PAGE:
Calculators on desktops (was Re: Octal)

Tony Duell ard at
Sun Sep 3 17:47:45 CDT 2006

>    I guess I should've been more specific on my position.  It *should* 
> be an I/O thing.  Doing arithmetic in BCD is not something I'd thought 
> of...but being inherently tied to decimal, it likely wouldn't be the 
> best choice for the underlying computational engine for a calculator 
> which is supposed to support multiple bases.

I think most handheld calculators use BCD arithmetic.

The HP RPL machines (28, 48, etc) use several different object types. A 
real number is stored in  a floating point BCD form. User binary numbers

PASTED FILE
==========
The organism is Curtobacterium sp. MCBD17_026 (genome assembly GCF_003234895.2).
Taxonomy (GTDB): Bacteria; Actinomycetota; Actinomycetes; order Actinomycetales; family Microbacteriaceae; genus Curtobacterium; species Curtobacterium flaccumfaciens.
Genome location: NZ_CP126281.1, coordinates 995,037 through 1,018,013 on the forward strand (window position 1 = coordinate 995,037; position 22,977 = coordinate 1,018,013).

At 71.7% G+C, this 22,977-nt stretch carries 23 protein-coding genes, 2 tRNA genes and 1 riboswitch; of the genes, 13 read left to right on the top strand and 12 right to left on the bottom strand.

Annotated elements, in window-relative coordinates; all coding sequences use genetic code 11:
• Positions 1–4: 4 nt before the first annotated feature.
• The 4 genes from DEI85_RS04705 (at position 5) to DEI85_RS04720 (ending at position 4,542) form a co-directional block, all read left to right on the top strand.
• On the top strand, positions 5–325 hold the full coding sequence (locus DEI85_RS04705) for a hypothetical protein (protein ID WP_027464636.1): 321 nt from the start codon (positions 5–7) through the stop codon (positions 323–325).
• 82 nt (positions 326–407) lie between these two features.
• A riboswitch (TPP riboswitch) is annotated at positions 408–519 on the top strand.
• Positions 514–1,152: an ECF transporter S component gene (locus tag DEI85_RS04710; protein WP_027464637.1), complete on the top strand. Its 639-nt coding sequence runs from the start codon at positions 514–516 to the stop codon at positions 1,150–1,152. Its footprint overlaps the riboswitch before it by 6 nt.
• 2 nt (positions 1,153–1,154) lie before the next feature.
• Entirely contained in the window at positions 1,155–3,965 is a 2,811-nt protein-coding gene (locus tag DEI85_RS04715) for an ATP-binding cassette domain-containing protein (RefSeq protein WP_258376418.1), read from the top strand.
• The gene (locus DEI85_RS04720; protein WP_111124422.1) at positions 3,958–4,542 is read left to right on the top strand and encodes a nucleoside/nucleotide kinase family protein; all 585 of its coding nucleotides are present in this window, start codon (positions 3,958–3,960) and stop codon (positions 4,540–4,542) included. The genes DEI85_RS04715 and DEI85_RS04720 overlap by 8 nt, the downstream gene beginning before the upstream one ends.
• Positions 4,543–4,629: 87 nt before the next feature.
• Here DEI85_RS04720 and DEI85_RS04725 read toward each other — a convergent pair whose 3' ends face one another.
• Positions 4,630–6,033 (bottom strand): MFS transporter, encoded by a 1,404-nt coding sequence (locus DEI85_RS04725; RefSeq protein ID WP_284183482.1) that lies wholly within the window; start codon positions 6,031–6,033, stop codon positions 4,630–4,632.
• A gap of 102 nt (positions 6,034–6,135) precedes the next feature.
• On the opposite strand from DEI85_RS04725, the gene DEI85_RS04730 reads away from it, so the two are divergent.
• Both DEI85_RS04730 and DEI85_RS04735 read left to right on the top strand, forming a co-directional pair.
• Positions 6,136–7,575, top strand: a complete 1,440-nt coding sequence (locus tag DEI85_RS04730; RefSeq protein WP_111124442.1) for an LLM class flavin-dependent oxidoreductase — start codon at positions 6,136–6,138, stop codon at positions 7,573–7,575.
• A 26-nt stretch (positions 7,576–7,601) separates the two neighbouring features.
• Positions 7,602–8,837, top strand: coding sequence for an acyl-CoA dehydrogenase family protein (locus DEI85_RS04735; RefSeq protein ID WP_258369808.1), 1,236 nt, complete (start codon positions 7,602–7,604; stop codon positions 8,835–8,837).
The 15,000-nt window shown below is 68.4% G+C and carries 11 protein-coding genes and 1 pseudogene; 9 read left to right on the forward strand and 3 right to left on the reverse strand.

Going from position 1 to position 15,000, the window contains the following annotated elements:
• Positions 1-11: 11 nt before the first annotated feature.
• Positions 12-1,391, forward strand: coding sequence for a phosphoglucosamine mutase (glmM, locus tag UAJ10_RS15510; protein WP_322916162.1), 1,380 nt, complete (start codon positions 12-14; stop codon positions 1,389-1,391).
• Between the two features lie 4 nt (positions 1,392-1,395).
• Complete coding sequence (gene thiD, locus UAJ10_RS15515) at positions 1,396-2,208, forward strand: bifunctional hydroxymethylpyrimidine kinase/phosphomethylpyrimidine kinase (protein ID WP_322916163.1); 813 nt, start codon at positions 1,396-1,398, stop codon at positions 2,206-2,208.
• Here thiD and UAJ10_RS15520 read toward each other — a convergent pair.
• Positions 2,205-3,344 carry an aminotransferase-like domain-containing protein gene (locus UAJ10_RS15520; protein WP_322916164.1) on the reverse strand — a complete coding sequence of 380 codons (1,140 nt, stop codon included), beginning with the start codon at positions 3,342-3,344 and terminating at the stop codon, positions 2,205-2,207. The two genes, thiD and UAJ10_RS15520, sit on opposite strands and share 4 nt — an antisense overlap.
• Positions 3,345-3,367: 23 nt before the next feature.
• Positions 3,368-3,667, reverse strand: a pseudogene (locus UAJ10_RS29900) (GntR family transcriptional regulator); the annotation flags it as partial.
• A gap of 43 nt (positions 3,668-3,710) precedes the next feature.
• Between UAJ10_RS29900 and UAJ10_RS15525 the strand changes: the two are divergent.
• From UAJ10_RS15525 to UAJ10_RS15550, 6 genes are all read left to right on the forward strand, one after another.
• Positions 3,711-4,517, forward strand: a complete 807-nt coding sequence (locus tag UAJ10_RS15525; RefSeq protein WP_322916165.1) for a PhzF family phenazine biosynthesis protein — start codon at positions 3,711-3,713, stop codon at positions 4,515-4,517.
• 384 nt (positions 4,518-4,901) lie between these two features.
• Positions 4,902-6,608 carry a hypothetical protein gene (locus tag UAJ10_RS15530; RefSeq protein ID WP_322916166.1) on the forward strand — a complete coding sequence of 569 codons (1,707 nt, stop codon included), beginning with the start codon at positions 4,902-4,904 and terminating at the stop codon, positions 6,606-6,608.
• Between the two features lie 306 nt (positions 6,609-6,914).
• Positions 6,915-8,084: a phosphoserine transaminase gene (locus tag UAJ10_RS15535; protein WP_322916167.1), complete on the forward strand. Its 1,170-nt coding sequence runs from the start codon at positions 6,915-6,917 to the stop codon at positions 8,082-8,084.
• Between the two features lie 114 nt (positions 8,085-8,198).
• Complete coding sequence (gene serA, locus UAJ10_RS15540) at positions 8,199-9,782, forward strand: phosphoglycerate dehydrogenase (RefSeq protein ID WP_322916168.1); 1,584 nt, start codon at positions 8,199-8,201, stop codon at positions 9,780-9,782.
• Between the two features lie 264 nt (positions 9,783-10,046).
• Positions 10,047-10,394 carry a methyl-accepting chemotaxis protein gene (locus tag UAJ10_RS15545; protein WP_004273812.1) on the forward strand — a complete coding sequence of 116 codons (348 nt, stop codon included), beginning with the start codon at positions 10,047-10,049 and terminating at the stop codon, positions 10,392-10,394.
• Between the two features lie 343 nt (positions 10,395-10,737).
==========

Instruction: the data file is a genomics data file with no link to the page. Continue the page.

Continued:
(which can be displayed in hex, octal, bianry or decimal) are stored as 
64 bit binary numbers. Some commands work on both types of object (but of 
course the first operation in such a command is to check the object type 
and go to a different internal routine as appropriate), most mathematical 
functions work on reals but not binaries, logical functions work on 
binaries but not reals. Of course there are commands to convert between 
various object types. But non-integral binary numbers are not implements.

On the other hand, the HP41, when fitted with an Advantage Pac (ROM 
module) can do bitwise logical operations, but I am pretty sure all 
numbers are stored in the normal floating point BCD format, and converted 
to binary for the operation, then converted back again. Hmmm...


More information about the cctech mailing list